Utilities CEO Jerry Forte, when asked about budgeting for the study, noted that $500,000 had been earmarked this year. But due to an expected $17 million drop in revenue, in part due to lower water sales due to the drought and associated watering restrictions, Forte said being able to scratch the study's cost would be "very, very helpful for us to maintain financial stability."
Chairman Keith King then said if there's no intention by the board to entertain the idea of a sale, "there's no point to the study."
A separate study of decommissioning the coal-burning Drake Power Plant downtown continues, however.
Today, the City Council, with six new members, met for the first time as the Colorado Springs Utilities Board of Directors.
Chairman Keith King laid down the ground rules, among them that members would refer to one another as "Chairman King," or "Board Member [Val] Snider." That, he said, is part of his effort for the board to "relay a professional image."
Fair enough. King's suggestion for a greater level of decorum might also be read as a desire for members to choose their words wisely.
But 23 minutes into the meeting, after a resolution honoring the city's wastewater workers was read, new member Helen Collins asked that the handful of workers who represented that division by attending today's meeting stand and introduce themselves.
And then she said, "A lot of times it's the little people that count in our city."
Alrighty, then. Welcome to the fishbowl, Ms. Collins. We would have hung out for recess and asked her about the comment, but she's told us twice she doesn't give interviews, because, "I want to be quoted accurately."
The quote is accurate. We recorded it and can't help but be reminded that, a similar phrase was uttered by the Queen of Mean, Leona Helmsley, who was quoted by her housekeeper during her tax evasion trial as saying, "Only the little people pay taxes." Helmsley was convicted, went to prison, and died in 2007.
Mayor Steve Bach will ask City Council next week for permission to spend nearly $12 million from the city's reserve fund on fire and flood mitigation, emergency preparedness, vehicles replacement, raises for personnel and other needs.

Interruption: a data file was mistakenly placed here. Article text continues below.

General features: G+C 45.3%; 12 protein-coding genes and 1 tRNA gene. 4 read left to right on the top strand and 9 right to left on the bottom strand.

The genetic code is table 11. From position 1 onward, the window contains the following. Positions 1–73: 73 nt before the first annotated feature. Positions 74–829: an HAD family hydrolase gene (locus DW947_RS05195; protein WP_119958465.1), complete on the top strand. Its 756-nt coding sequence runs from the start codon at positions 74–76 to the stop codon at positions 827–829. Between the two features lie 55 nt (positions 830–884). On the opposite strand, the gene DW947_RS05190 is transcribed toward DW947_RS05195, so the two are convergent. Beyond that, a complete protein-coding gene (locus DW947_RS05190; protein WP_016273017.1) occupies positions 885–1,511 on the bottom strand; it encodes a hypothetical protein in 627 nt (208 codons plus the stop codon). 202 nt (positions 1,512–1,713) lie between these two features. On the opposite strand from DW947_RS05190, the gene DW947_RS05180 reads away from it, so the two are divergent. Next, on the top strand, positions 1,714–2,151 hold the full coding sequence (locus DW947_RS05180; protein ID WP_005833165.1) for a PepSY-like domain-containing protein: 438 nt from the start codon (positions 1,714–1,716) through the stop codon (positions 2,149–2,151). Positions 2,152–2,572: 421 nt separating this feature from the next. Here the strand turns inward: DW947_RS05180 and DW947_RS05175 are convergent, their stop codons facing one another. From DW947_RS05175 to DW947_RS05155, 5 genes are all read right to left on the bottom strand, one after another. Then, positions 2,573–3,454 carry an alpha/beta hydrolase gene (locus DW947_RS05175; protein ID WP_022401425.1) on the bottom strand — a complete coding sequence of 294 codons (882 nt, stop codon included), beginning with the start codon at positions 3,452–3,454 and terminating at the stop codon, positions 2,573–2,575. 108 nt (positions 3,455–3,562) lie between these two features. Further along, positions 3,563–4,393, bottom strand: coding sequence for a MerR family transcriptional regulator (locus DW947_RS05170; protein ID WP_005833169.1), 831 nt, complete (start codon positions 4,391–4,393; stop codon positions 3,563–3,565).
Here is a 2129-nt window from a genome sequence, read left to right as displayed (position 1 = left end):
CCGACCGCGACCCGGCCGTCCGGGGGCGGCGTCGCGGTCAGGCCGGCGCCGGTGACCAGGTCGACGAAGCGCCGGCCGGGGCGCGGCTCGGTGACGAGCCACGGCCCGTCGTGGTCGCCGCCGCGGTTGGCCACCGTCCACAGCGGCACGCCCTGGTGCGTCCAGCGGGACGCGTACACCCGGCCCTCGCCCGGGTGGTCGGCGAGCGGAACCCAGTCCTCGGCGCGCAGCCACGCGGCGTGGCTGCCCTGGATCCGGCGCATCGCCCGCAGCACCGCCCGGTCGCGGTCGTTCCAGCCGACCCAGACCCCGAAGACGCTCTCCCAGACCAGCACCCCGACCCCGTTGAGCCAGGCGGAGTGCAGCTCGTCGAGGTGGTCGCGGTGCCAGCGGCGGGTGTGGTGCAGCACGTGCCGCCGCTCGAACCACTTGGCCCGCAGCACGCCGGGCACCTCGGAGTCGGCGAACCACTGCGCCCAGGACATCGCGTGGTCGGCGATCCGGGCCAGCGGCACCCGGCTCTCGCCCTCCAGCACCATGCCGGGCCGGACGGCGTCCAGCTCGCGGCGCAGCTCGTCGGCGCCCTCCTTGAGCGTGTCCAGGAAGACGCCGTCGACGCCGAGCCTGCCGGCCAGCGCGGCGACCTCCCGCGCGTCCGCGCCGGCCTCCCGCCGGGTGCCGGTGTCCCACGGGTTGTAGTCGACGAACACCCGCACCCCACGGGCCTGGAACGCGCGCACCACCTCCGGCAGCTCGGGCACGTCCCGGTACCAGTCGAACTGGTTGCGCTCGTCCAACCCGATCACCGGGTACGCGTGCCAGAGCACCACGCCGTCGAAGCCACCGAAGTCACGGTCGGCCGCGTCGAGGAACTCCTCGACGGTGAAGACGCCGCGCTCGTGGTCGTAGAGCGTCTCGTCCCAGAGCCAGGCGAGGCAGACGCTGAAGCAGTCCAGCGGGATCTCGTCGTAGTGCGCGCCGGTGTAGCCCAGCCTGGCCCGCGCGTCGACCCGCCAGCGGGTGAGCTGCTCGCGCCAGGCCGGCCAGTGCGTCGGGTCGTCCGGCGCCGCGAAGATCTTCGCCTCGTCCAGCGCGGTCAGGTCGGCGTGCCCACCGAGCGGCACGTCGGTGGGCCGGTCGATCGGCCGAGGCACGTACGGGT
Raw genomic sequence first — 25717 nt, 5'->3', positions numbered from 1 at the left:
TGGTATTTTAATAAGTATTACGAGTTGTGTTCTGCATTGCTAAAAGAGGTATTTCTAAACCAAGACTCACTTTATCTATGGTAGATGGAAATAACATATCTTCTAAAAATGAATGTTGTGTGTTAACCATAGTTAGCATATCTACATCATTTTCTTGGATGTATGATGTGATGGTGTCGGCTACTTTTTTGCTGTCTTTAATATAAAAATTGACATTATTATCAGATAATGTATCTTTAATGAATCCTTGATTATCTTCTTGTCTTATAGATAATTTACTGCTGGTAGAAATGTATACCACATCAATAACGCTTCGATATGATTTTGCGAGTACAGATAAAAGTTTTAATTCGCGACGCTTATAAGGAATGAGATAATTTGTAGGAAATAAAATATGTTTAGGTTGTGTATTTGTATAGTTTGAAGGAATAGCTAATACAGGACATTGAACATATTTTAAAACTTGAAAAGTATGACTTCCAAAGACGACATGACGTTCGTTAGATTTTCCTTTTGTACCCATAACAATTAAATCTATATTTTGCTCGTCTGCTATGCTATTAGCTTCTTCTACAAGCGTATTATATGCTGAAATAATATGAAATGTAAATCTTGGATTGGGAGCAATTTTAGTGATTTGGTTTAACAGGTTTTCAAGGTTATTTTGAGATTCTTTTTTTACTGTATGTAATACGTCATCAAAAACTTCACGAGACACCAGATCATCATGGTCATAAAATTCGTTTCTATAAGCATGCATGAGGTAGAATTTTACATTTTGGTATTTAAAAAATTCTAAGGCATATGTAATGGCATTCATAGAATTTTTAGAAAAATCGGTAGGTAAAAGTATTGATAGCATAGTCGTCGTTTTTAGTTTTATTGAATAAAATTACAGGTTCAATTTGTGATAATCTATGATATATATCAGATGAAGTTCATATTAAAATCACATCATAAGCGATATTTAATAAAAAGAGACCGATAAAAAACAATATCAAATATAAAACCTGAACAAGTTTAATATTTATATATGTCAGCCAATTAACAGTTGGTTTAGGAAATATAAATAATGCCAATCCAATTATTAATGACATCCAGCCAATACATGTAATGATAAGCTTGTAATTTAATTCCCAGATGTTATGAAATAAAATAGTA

At a news conference today, his Chief of Staff Laura Neumann outlines the spending package as follows:
— $10 million for flood safety improvements, including $8.8 million for rebuilding and restoring Camp Creek and Douglas Creek in the Waldo Canyon Fire burn area, $100,000 for training of personnel in emergency response and management, $100,000 for the city's part in a study of the fire, and $1 million for forest management and fuels reduction.
— $300,000 for replacement of 12 motorcycles for the Police Department.
— $1.42 million for raises for sworn personnel and some civilian workers.
— $155,000 for a "legislative management system" to better streamline the agenda and meeting process for City Council.
For details, here's Neumann's presentation:
Council would take up the request on April 23. The city has $46.3 million in reserve, Neumann said, which is 19.2 percent of the 2013 budget. After drawing down the nearly $12 million, the reserve fund will contain the equivalent of 13.6 percent of this year's budget.
Update, 11:19 a.m., April 19: Fort Carson has issued a correction to its press release, saying that the Colorado Springs Fire Department was not involved with the base on this training.
I don't know why it's called a Bambi Bucket, but it could come in mighty handy when we get our next forest fire, as long as the Pentagon agrees to allow the buckets to be used in the firefight.
To be prepared, the Army and Colorado Springs Fire Department are working together to understand how the buckets work and how to best deploy them in tandem with city resources.
Here's a news release from Fort Carson:
- Fort Carson
- A Bambi Bucket could prove invaluable during a fire.
The 2nd General Support Aviation Battalion, 4th Aviation Regiment, 4th Combat Aviation Brigade, 4th Infantry Division, and Colorado Springs Fire Department will conduct Bambi Bucket training at noon Thursday near Butts Army Airfield.
A Bambi Bucket is a specialized water carrier designed for aerial firefighting. The bucket, which can hold approximately 2,000 gallons of water, is suspended on a cable carried by a helicopter. When the helicopter is in position over a fire, the crew releases a valve on the bottom of the bucket, dropping the water and helping extinguish the fire.
This is the first training exercise that 2-4 GSAB and CSFD have conducted together for Bambi Bucket training missions.
The 4th Infantry Division, CSFD and 4th CAB are working together on the Bambi Bucket mission in preparation to better serve firefighting needs in the Pikes Peak area.
Just bear in mind that, as Carson spokesperson Meghan Williams notes in a statement:
Fort Carson and the 4th Infantry Division can only deploy military resources (to include Bambi Buckets) to support firefighting when requested by the National Interagency Fire Center and approved by the Secretary of Defense. At that point, Fort Carson and the 4th Inf. Div.’s support would be coordinated through U.S. Northern Command. NIFC can only request DoD support after all other local, state and federal resources have been exhausted.
The two oldest Colorado Springs City Council members were elected by their colleagues today to leadership positions.
Former state legislator Keith King, 65
64, elected April 2 to represent the southwest District 3, will serve as president, and Merv Bennett, just a few months younger than King who's mid-way through his first four-year at-large term, will serve as president pro tem. Considering Mayor Steve Bach is 70, that means the city's designated leaders are all white men of retirement age.
But the votes for King and Bennett, at a special meeting at 1 p.m. today, were deeply split.